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Less than 1 percent of Android phones are running Oreo

Adoption is slow.
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Android fragmentation! It's a problem as old as time itself. (Just kidding. But my gosh I've been writing about it for a long time.) Yesterday, Google released some fresh platform data explaining how many devices are running each version. Android 8.0, as you might expect, is struggling with a measly 0.5 percent share. Google's latest Pixel phones run the software, but otherwise it's hard to come by. There are some outliers, of course — the quietly impressive HTC U11, for instance — but most are still shipping with a variant of Android Nougat. Which is, well, hardly ideal for Google.

Android 7.0 and 7.1 have a combined share of 23.3 percent. Respectable, but still behind 6.0 Marshmallow (29.7 percent) and Android Lollipop (26.3 percent). The figures are hardly surprising, though, given Android's messy ecosystem of carriers, phone manufacturers and chipset providers. The sheer number of models, combined with their ageing hardware, makes it difficult for companies to keep everything up to date. Most flagships get an upgrade or two, but the bulk of mid range and low-end handsets are abandoned as soon as they leave the factory. It's this lack of support that ultimately slows firmware adoption and increases fragmentation.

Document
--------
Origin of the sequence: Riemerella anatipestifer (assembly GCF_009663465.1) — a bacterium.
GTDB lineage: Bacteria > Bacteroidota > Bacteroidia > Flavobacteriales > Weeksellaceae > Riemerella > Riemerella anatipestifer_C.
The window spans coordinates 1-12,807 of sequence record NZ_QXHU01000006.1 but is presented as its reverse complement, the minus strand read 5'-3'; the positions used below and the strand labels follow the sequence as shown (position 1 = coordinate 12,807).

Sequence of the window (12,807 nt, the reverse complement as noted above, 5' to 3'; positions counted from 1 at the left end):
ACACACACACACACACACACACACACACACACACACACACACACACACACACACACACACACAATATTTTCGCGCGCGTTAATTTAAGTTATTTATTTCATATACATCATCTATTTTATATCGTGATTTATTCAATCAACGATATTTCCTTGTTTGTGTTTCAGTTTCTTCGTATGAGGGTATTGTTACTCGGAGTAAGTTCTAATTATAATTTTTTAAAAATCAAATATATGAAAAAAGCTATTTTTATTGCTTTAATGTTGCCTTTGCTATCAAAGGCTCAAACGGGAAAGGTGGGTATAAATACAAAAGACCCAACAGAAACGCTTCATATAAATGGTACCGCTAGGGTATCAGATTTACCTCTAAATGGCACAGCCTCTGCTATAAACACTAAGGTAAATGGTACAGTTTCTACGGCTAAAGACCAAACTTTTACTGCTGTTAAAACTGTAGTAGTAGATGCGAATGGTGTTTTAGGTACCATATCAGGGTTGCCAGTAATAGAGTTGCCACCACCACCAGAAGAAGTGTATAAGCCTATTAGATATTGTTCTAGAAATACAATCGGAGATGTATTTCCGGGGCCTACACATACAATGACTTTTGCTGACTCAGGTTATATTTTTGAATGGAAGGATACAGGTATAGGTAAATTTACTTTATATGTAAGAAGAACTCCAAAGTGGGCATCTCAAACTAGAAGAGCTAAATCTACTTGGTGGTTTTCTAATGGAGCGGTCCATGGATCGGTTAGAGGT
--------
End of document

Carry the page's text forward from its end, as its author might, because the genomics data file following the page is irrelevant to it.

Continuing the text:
Which is a shame, because Android Oreo (now on 8.1) is a solid update. Notifications are much improved and the picture-in-picture mode is useful if your phone has a large screen. There's also "Project Treble," a behind the scenes push to accelerate Android updates. It's not a huge leap over Android Nougat, but it's one everyone deserves to have when they buy a new phone. Fingers crossed more devices start shipping with it soon.

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